VT’s first with Nursing Practice Transition Accreditation
Ashley Jowett
/ Categories: NEWS, 2021

VT’s first with Nursing Practice Transition Accreditation

Program earns “accreditation with distinction,” the highest recognition awarded, for its program to welcome recent registered nurse graduates to the profession.

BENNINGTON, VT—November 15, 2021—The American Nurses Credentialing Center (ANCC) has granted a 4-year accreditation to Southwestern Vermont Medical Center (SVMC), part of Southwestern Vermont Health Care (SVHC), for its Practice Transition Program. It is the first program in the state and one of only 208 in the United States to have received the accreditation.

“This new distinction validates that SVMC is a wonderful place to start your career in nursing,” said Pamela Duchene, PhD, APRN, the chief nursing officer and vice president for Patient Care Services at SVMC.  “It shows that we are following evidence-based practice to support our new nurses. That improves recruitment and retention in ways that make a big impact on maintaining the very high quality of care we provide.”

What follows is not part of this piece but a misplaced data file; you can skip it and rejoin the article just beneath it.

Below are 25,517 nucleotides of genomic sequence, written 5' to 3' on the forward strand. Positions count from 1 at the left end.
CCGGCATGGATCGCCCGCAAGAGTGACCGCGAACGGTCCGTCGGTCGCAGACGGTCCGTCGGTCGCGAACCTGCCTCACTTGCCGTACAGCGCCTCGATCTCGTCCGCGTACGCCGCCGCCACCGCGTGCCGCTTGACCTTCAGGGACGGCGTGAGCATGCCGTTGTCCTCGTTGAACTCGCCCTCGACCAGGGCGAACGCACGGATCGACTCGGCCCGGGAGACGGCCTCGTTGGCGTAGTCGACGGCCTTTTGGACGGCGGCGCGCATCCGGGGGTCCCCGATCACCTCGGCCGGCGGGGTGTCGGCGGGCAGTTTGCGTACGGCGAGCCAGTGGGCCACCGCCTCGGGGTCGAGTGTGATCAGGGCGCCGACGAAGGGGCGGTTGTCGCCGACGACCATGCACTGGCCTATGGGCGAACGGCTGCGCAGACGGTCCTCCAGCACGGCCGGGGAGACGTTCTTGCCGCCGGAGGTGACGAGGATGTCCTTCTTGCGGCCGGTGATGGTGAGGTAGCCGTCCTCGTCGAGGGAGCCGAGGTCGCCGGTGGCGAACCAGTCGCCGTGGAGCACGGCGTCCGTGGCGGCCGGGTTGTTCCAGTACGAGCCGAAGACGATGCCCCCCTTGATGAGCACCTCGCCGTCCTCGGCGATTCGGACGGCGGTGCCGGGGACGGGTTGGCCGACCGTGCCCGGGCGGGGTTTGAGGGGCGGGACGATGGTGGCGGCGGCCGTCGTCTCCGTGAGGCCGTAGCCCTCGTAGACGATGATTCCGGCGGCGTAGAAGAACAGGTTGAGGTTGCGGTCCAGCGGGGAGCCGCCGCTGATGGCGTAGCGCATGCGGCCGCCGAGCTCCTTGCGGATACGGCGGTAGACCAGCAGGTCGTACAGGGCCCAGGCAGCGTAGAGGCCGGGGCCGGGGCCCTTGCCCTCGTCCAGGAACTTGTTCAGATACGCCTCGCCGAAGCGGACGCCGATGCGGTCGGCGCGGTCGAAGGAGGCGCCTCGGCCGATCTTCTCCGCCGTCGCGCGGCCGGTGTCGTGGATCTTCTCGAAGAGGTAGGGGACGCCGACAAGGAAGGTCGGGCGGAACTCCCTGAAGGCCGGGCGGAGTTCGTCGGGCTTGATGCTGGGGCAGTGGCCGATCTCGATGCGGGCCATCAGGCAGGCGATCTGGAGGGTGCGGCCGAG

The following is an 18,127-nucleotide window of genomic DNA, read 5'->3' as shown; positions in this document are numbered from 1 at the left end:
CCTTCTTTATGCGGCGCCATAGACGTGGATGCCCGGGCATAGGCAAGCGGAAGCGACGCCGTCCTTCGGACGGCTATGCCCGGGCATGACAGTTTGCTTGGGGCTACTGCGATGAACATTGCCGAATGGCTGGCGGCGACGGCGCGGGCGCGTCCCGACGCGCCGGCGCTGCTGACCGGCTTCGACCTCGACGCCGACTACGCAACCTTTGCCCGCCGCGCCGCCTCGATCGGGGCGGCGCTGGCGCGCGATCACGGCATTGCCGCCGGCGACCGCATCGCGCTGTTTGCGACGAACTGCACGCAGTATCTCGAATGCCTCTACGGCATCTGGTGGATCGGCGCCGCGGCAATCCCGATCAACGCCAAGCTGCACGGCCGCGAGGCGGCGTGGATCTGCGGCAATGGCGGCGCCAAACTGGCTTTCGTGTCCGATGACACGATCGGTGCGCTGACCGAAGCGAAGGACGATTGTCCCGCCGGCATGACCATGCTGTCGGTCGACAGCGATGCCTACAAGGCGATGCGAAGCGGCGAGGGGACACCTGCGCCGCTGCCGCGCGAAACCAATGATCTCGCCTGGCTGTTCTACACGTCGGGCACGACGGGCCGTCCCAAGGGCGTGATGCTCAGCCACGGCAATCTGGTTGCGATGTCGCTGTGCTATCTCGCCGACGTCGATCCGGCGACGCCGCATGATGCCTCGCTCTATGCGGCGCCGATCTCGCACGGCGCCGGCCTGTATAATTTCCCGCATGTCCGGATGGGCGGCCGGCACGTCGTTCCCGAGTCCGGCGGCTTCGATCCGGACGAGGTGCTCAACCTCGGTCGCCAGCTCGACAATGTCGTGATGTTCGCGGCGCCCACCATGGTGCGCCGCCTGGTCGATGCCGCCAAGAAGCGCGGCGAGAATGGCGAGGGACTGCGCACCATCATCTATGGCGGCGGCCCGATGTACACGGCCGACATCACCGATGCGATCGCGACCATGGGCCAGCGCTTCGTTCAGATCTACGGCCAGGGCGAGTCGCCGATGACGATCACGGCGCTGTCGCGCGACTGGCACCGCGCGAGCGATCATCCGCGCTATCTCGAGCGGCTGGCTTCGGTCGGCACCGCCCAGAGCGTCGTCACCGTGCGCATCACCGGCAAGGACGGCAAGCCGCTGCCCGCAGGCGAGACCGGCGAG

Receiving the accreditation required a years-long expansion of the program to welcome new graduate nurses. In the past, SVMC welcomed new nurse graduates with an internship, which included 1 – 2 weeks of intensive classroom time and an orientation on the unit. Alongside a nurse trainer, known in health care as a preceptor, they demonstrated competence in their specialty with a standardized validation tool before being released to work with patients independently. Managers and educators checked to ensure that they were on track and that they had all the support that they needed.  

“We approached this accreditation, because we were interested in doing more to welcome new nurses in a way that would contribute both to the excellent quality of care SVMC is known for and long and rewarding careers for our nurses,” said  Program Director Alison Camarda, MSN, RN.

In February 2018, SVMC hired more new nurses in the Emergency Department than usual. It was a perfect opportunity to try a new transition-to-practice program. Instead of a solid block of classroom time, this group had just three days of classroom time before beginning one on one work with their preceptors. They met once or twice a month for a curriculum and discussion. The combination allowed them to identify potential challenges and bring them to the group sessions, which facilitated shared learning among participants.

“We knew it was really good right from the start. The new nurses seemed to learn their jobs more quickly and were more satisfied with their work,” Camarda said. “In fact, all of the participants are still employed in the department today.”